Secondary outcomes included, among other measures, assessment of health-related quality of life (HRQOL) via the SF-36 [19].

Statistical Analysis

Training effects were determined using repeated-measures, mixed-effects analytic models. Composites were formed for each cognitive outcome domain. If one or more tests of a composite were missing, the composite score was calculated as the average of the non-missing tests. Scores were normalized by pooling scores at all time points and applying a Blom transformation which standardizes the components to have equal weight and reduced skewness [20]. Contrasts for the net effect of a specific training (Memory, Reasoning, Speed) were determined separately by trained arm as follows: ([Trained mean at follow-up – Control mean at follow-up] – [BL Trained mean – BL Control mean]). Contrasts were converted to effect sizes by dividing by σ, where σ2 is the intra-subject variance as estimated by the model.

To control for multiple comparisons, α denoting significance is set to p ≤ .001. Also, due to baseline differences in boosted and non-boosted subjects, booster analyses are adjusted for baseline age and MMSE.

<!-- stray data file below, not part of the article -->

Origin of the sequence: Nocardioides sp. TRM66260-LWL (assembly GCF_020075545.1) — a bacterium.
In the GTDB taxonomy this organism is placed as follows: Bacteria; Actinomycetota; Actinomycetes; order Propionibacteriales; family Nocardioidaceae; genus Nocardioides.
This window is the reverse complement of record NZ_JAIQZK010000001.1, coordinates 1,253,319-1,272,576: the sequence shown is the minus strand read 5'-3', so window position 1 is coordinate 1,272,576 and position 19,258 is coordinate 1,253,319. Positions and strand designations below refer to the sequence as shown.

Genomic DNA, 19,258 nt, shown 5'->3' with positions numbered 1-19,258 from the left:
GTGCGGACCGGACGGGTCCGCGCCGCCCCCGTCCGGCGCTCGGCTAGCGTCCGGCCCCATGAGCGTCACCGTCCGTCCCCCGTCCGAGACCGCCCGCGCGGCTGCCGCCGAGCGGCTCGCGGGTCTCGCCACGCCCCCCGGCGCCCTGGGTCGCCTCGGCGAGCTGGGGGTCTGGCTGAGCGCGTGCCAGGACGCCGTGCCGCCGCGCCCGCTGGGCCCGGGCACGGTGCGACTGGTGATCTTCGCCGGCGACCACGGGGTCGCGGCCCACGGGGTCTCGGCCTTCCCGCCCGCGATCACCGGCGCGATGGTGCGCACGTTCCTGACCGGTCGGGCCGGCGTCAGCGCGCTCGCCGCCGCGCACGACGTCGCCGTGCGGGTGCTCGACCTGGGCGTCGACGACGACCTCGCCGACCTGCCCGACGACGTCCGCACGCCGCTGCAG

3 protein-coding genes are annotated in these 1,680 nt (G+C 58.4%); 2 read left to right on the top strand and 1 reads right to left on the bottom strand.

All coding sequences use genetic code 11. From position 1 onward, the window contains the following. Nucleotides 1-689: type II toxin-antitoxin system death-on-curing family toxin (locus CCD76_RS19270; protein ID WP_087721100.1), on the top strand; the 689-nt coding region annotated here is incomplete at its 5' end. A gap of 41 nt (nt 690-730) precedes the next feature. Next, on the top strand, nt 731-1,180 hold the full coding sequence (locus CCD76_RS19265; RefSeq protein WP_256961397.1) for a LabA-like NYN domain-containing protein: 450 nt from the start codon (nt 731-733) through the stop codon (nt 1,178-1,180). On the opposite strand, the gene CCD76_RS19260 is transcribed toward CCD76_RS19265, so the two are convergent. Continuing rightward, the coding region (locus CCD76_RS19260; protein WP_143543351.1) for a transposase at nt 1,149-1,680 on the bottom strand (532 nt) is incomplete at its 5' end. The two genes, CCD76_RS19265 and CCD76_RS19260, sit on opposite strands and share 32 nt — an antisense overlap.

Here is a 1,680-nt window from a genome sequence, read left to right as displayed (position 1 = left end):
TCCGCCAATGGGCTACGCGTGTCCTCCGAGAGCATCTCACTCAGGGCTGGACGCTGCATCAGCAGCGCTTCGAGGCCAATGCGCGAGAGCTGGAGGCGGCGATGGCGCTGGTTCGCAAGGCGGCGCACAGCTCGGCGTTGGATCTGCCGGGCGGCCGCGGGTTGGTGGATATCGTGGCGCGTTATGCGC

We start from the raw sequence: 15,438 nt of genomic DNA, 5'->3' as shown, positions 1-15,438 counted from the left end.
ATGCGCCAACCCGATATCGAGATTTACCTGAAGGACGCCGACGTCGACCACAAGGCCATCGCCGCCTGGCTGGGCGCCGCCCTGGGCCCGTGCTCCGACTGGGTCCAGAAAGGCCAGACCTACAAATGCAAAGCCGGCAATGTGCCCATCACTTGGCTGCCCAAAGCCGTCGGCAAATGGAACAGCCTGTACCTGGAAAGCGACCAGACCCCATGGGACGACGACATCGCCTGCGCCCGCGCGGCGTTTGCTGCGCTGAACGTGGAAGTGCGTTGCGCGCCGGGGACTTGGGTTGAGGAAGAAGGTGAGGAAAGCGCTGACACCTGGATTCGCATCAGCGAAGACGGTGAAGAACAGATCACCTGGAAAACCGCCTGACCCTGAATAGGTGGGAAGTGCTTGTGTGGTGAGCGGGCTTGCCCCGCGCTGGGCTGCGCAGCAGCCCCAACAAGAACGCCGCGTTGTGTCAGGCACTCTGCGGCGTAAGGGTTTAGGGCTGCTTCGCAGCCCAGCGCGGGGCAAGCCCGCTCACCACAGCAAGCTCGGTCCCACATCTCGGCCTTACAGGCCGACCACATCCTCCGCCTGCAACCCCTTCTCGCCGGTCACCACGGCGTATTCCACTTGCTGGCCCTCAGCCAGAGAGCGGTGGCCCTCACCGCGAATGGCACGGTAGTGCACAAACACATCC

RESULTS

A total of 5000 persons were contacted for participation: 1263 refused, 905 were ineligible, and 2832 persons were willing and eligible for participation in ACTIVE [6]. The analytic sample consisted of 2802 persons who were randomly assigned to non-contact control, memory training, reasoning training, or speed training groups (30 eligible persons were excluded from the analysis because they were randomized inappropriately). There were no significant group differences in any major demographic or clinical status variables. The average age of the sample was approximately 74 years, women were over-represented (approximately 76%), just over one-quarter of the sample was African American, average education was approximately 13 years, and cognitive function was well within normal limits (MMSE M = 27.3, SD 2.0). At the A5 post-test, retention was 67% (n=1,877) [21].

Proximal Outcomes

Table 2 shows effect sizes for the net effect of ACTIVE training and booster training on the proximal outcome composites. As can be seen in the left-side columns under each group, each intervention produced an immediate improvement in the cognitive ability trained (all p < .001) that was durable to 5 years (all p < .001). Training produced ability-specific effects; for example, Reasoning training did not improve memory performance indicating that training effects are not explained by social contact. The right-side columns show that booster training resulted in significant gains (after adjusting for baseline age and MMSE) for the reasoning and speed treatment arms that remained significant through all 5 years of follow-up.